Cambodian Journalists Alliance Association

Drivers and garment workers detained for trying to leave red zones

A man tries to walks through a blocked street in the red zone at Stung Meanchey III commune in Phnom Penh, May 10, 2021. CamoJA/ Panha Chhorpoan
A man tries to walks through a blocked street in the red zone at Stung Meanchey III commune in Phnom Penh, May 10, 2021. CamoJA/ Panha Chhorpoan
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More than 40 taxi drivers and over a hundred passengers, most of them garment workers, have been detained while trying to leave restricted red zones since May 6, Choam Chao 1 commune police chief Say Chamroeun said on Monday. They are now quarantined for 14 days at Kork Banhchoan Primary School in Pur Senchey district.

Sim Chet Oudom, 29, a worker at Din Han factory who lives in Kork Chambok village in Pur Senchey district’s Choam Chao 1 commune, said that he knew of many garment workers who had tried to leave Phnom Penh as a result of the harsh conditions in the red zones.

“The reason that they went home was because they did not have enough food to eat,” he said. “In particular they don’t have money to buy meat, fish and vegetables, or money to pay rent, electricity and water.” Mr Oudom added that he himself did not have enough money to pay the rent for his room, or his utilities.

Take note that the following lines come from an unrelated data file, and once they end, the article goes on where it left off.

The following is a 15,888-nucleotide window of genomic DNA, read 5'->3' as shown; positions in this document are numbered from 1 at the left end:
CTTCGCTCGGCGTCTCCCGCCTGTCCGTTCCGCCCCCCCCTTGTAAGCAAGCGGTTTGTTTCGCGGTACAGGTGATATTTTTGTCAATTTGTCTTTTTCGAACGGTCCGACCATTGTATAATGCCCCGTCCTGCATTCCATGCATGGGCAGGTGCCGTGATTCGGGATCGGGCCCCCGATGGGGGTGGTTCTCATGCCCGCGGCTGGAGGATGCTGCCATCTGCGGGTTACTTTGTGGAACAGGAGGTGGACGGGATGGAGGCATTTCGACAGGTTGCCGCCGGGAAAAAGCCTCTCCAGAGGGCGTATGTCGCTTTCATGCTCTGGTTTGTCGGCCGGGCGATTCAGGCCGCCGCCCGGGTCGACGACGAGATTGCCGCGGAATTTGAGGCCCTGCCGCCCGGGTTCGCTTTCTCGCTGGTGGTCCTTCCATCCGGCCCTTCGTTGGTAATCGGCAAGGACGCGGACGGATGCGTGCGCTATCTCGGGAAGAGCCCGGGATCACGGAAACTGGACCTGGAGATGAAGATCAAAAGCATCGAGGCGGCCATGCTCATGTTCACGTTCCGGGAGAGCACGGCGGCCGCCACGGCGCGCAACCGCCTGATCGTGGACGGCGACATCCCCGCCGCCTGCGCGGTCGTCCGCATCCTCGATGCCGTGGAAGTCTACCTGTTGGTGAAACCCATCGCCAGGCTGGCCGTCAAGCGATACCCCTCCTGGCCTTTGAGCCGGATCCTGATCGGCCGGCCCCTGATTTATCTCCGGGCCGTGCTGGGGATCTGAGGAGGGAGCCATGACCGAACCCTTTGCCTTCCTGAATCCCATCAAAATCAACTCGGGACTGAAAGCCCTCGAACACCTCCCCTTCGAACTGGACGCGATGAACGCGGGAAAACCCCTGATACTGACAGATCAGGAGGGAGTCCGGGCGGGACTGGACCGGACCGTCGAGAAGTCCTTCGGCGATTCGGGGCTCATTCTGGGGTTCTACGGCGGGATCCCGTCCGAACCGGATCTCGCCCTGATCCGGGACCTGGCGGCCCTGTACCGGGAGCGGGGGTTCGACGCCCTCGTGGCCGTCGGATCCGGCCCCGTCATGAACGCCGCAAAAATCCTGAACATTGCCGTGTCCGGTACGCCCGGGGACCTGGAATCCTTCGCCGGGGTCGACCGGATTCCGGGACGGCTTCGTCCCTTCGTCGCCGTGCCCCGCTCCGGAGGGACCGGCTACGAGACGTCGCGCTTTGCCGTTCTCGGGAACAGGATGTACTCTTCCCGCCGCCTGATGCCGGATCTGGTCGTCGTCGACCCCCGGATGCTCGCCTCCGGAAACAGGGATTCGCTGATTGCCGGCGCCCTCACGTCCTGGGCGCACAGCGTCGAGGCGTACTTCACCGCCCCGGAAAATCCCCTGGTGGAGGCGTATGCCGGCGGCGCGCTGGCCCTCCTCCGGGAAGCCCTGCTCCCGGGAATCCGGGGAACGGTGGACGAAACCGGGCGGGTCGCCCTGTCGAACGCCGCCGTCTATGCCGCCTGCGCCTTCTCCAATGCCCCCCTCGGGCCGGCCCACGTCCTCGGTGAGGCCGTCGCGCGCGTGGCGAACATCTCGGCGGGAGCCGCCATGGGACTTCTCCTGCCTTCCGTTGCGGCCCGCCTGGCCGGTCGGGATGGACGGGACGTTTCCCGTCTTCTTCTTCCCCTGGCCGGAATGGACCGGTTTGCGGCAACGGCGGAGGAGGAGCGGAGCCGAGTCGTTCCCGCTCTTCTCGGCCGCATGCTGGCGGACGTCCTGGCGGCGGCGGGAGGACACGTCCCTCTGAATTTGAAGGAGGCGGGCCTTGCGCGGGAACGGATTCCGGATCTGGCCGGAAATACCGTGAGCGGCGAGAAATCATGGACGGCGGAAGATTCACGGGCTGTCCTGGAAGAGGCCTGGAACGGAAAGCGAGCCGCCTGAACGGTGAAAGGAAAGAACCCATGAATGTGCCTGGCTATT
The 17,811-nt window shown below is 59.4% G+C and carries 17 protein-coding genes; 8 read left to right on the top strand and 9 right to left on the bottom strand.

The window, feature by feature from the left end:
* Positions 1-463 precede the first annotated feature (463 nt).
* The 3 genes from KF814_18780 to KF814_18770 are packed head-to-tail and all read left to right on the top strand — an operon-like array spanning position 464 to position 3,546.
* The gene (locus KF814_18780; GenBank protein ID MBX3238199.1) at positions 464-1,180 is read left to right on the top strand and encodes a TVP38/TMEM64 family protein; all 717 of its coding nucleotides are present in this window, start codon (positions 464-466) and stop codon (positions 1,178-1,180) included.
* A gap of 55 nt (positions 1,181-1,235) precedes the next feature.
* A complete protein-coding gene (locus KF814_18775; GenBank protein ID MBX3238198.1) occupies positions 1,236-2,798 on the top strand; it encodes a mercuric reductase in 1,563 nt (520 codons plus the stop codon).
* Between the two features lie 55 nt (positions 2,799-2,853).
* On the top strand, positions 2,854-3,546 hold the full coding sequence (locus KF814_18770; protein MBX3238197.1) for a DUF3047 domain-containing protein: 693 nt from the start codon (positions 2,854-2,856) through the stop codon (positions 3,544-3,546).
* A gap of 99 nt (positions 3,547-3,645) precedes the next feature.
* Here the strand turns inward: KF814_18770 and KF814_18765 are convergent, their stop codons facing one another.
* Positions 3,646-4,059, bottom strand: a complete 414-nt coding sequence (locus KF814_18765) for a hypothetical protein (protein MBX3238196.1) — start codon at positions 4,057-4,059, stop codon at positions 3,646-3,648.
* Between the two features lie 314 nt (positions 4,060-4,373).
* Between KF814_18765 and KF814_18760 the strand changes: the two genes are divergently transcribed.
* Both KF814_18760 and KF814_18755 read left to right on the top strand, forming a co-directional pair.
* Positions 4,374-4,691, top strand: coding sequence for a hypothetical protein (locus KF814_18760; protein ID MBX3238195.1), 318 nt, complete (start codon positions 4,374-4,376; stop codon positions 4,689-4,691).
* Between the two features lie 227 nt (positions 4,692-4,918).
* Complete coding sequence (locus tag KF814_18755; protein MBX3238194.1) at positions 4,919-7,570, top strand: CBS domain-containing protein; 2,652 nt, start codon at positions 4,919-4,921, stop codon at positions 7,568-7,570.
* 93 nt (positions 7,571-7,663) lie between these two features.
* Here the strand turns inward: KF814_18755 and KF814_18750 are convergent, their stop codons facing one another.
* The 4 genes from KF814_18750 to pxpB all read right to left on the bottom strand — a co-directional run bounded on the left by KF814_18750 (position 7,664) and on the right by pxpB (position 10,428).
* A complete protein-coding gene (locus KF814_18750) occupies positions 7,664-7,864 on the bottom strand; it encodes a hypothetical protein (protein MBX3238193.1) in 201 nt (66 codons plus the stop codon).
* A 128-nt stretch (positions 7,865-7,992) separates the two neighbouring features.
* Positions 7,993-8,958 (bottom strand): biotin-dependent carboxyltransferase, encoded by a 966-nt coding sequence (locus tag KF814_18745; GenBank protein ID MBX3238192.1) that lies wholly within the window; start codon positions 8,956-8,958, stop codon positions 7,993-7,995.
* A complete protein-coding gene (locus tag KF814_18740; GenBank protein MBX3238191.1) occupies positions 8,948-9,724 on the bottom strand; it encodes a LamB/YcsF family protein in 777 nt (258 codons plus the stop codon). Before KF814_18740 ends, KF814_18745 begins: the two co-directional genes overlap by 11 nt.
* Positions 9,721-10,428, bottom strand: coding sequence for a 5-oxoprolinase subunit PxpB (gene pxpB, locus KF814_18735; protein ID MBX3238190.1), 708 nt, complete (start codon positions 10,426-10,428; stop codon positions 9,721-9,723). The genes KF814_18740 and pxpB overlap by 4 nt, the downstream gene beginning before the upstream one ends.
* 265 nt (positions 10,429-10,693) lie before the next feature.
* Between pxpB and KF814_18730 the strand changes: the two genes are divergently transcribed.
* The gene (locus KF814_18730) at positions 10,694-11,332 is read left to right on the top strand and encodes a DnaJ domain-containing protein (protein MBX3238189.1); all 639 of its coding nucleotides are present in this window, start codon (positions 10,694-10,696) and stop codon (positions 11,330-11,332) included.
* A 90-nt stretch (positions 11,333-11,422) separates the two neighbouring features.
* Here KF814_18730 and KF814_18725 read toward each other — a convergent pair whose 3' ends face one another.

“In my area, we walked to find shells and cut morning glory near our rental rooms to cook for eating,” said Mr Chet Oudom. “Now the morning glory can’t grow fast enough for us, and we don’t have money to buy other vegetables.”

The garment worker added that they had received a one-time food package from the government, but that it had not been enough to last the month, forcing some people to leave red zones.

He added that he could not go anywhere because his wife had just recovered from COVID-19 on May 4, and she was required to quarantine for 14 days. Other workers, he said, had taken their chances.

“I think that it is a high risk for them, but they are concerned about hunger rather than COVID-19 infection,” said Mr Chet Oudom.

Mr Chamroeun, the commune police chief, said that he did not believe the workers had been trying to leave as a result of food shortages, saying that the government and humanitarian organisations have both been distributing aid in red zones.

“They told us that they wanted to go outside because they were in the lockdown, and they were doing nothing,” he said. “Otherwise, they just stay in their rooms, so they want to go home.”

Many of the workers were detained while attempting to meet up with drivers in front of Canadia Industrial Park along Veng Sreng Boulevard, Mr Chamroeun said. When questioned, a number of drivers said they had been planning to take their passengers to Kampong Cham, Kampong Thom and Prey Veng provinces.

“All the workers who were preparing to ride in vans were sent back to their rooms,” he said. “Passengers who were already riding in vans were sent to quarantine.”